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How To Boost Donations Mid-Campaign

You’ve gotten your campaign off to a great start! It’s exciting when you first launch your campaign and see a lot of donations, fundraiser signups, and activity. It feels like all your hard work is finally paying off.

But, after that first initial spike in donations in the days following your campaign launch, donations and fundraiser activity can die down.

All of a sudden it’s more difficult to keep driving donations and it feels like you’ve hit a wall.

What you’re experiencing is called the mid-campaign lull, and it’s totally normal.

For successful short term fundraising campaigns, the typical rate of donations chart looks like this:

% Campaign Goal boost donations mid campaign

For most campaigns, there’s a higher rate of donations in the beginning and end, with a slight leveling out in the middle. In other words, most short-term campaigns slow down in the middle of the campaign, and this is typical across many nonprofits.

Reaching this part of your campaign can be scary because donation rate decreases from the rate of donations experienced during your campaign launch, and you may feel like your audience is no longer interested. For the first-timers, you might think your campaign is failing.

Many times, the lull is caused by fundraisers and donors saving their efforts for the end of the campaign, when there is more urgency to get donations before the end date.

During this lull, there’s things you can do to boost donations and activity on your campaign. Here’s a look at our top 6 recommended strategies to help you boost donations:

1) Create And Promote New Content

While there’s several things you can do to boost donations mid campaign, sometimes the easiest solution can be overlooked.

Sometimes your campaign slowing down is just a symptom of a drop off in campaign promotion!

Take a look back at your emails you’ve sent- did you send more around the beginning of your campaign? Have they become less frequent as of late?

Unfortunately, while your audience may have read a past email or engaged with your campaign on social media, your campaign is likely not at the top of their minds.

Schedule a few more emails and social media posts promoting your campaign. Your audience can always use an update on campaign progress and they certainly won’t grow tired of hearing more about the great work you’re doing and hope to do.

But what content can you be promoting to best energize your audience?

There’s a few types of content you can create that help drive your audience to your campaign and help keep your campaign on the minds of your supporters.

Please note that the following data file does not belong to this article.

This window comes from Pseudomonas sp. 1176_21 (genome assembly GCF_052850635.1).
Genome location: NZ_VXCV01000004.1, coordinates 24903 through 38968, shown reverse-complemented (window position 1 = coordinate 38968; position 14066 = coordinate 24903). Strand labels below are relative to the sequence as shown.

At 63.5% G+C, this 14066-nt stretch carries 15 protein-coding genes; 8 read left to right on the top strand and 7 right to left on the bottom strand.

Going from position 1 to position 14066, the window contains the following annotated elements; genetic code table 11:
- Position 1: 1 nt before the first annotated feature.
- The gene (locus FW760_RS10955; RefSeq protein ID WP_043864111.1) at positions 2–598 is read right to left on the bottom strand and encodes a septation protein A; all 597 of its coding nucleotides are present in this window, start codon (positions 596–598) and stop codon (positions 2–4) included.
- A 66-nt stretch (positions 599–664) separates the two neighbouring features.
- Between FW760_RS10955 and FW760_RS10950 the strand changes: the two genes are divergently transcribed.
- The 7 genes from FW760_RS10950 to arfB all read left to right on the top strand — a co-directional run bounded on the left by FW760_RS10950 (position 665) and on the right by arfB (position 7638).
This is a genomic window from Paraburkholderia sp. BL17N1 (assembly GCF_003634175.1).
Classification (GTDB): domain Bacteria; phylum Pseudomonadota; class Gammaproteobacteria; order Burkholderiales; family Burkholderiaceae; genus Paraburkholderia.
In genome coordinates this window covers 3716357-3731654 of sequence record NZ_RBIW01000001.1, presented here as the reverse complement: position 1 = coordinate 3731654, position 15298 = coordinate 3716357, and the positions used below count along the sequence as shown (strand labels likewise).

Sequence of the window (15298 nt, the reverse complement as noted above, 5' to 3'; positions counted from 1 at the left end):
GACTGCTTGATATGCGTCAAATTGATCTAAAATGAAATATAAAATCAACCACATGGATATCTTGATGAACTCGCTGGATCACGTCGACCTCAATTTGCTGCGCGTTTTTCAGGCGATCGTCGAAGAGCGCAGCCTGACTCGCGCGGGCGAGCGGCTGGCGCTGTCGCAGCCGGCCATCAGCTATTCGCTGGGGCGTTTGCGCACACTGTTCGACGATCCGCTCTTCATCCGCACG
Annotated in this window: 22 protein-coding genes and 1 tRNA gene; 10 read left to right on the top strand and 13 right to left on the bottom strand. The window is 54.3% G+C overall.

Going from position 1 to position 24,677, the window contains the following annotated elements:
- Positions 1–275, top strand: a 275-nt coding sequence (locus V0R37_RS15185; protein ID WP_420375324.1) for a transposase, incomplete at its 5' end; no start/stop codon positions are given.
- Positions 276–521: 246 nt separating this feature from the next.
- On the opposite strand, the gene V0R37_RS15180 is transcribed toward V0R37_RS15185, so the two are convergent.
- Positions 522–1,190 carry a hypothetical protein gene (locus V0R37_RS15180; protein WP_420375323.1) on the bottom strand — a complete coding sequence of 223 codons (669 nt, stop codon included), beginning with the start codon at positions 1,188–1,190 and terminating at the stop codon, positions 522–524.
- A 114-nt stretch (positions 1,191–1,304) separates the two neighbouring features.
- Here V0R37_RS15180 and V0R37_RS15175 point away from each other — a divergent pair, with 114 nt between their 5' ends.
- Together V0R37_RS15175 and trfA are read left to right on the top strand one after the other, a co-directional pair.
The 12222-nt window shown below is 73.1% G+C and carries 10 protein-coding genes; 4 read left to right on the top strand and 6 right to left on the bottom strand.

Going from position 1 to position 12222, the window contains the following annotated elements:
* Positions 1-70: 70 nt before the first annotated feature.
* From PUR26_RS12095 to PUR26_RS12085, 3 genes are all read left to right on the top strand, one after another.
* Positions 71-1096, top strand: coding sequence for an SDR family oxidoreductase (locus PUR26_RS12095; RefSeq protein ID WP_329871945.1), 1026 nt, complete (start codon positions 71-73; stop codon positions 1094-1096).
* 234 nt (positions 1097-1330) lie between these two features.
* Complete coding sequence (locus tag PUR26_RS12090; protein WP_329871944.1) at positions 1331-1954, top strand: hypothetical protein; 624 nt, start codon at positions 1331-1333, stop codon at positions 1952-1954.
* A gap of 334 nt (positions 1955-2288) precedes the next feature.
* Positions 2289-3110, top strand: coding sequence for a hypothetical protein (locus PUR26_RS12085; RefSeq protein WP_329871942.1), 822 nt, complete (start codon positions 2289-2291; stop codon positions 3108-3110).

• Impact Driven Stories – You can share stories about what you’ve been able to accomplish so far with the funds donated, or stories about what last year’s campaign accomplished.
  • Plot Driven Stories – Draw readers in on an emotional level! Tell a story of one main character whose life has been impacted by your organization, their conflict, and resolution. Not sure where to start with your narrative? Try fitting it into the Pixar Storytelling Framework.
  • News and Updates – Have you hit a milestone for your campaign? Write a post about it to celebrate! Or, if there’s some media that pertains to your cause, this is also a great opportunity to show your campaign’s relevance to culture.

Each of these stories should be communicated across multiple distribution channels to have the biggest impact such as:

  • Blog posts on your campaign site
  • Email updates to donors, fundraisers, and your broader audience
  • Social media posts with images or videos

Here’s an example of a plot driven story by World Bicycle Relief, distributed to their audience on Facebook:

In each of these posts and distribution channels, you should include a call to action that prompts your audience to make the next step to get involved. It’s typically a verb-oriented and outcome-oriented. Your three typical calls to action for a crowdfunding campaign are:

  • Share – Spread the word on social media, email, and in-person.
  • Donate – Give to the campaign today.
  • Fundraise – Create a personal or team page to be part of the fundraising campaign.

For more detailed tips on crafting calls to action, check out our popular call to action guide.

Introducing these new stories can remind fundraisers why they signed up to fundraise for you in the first place and encourage them to keep going, while these stories also work to connect with your broader audience and have proven to boost donations.

2) Introduce A Match

If you’re seeing that your donations have slowed, one of the best ways to suddenly boost donations is by introducing a match in the middle of your campaign.

A matching gift from a donor or corporation that matches all funds donated within a certain time frame works to engage your audience in a short period of high donation rates.

Mentioning matching gifts in fundraising appeals results in a 71% increase in the response rate and a 51% increase in the average donation amount (and that’s prior to receiving matching gift funds).